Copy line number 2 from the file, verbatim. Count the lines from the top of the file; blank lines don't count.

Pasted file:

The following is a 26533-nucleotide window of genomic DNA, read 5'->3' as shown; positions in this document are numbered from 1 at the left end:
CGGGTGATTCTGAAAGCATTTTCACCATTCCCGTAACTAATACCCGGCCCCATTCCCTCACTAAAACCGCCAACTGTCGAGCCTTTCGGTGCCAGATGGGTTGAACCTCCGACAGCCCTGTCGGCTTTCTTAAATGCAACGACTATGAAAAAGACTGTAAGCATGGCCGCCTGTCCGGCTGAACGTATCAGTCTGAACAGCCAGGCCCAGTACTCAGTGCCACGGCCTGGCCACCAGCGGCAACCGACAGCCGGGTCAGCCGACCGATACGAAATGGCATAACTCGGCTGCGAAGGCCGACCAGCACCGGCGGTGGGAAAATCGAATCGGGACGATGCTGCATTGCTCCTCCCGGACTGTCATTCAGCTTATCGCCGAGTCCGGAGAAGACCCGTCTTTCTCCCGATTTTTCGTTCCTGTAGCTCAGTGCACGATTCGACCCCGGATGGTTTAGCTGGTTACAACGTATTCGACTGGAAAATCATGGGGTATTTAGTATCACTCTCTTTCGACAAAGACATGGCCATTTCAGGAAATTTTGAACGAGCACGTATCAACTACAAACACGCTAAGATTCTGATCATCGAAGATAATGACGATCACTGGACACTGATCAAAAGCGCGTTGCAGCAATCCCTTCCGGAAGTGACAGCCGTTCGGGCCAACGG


CGGGTGATTCTGAAAGCATTTTCACCATTCCCGTAACTAATACCCGGCCCCATTCCCTCACTAAAACCGCCAACTGTCGAGCCTTTCGGTGCCAGATGGGTTGAACCTCCGACAGCCCTGTCGGCTTTCTTAAATGCAACGACTATGAAAAAGACTGTAAGCATGGCCGCCTGTCCGGCTGAACGTATCAGTCTGAACAGCCAGGCCCAGTACTCAGTGCCACGGCCTGGCCACCAGCGGCAACCGACAGCCGGGTCAGCCGACCGATACGAAATGGCATAACTCGGCTGCGAAGGCCGACCAGCACCGGCGGTGGGAAAATCGAATCGGGACGATGCTGCATTGCTCCTCCCGGACTGTCATTCAGCTTATCGCCGAGTCCGGAGAAGACCCGTCTTTCTCCCGATTTTTCGTTCCTGTAGCTCAGTGCACGATTCGACCCCGGATGGTTTAGCTGGTTACAACGTATTCGACTGGAAAATCATGGGGTATTTAGTATCACTCTCTTTCGACAAAGACATGGCCATTTCAGGAAATTTTGAACGAGCACGTATCAACTACAAACACGCTAAGATTCTGATCATCGAAGATAATGACGATCACTGGACACTGATCAAAAGCGCGTTGCAGCAATCCCTTCCGGAAGTGACAGCCGTTCGGGCCAACGG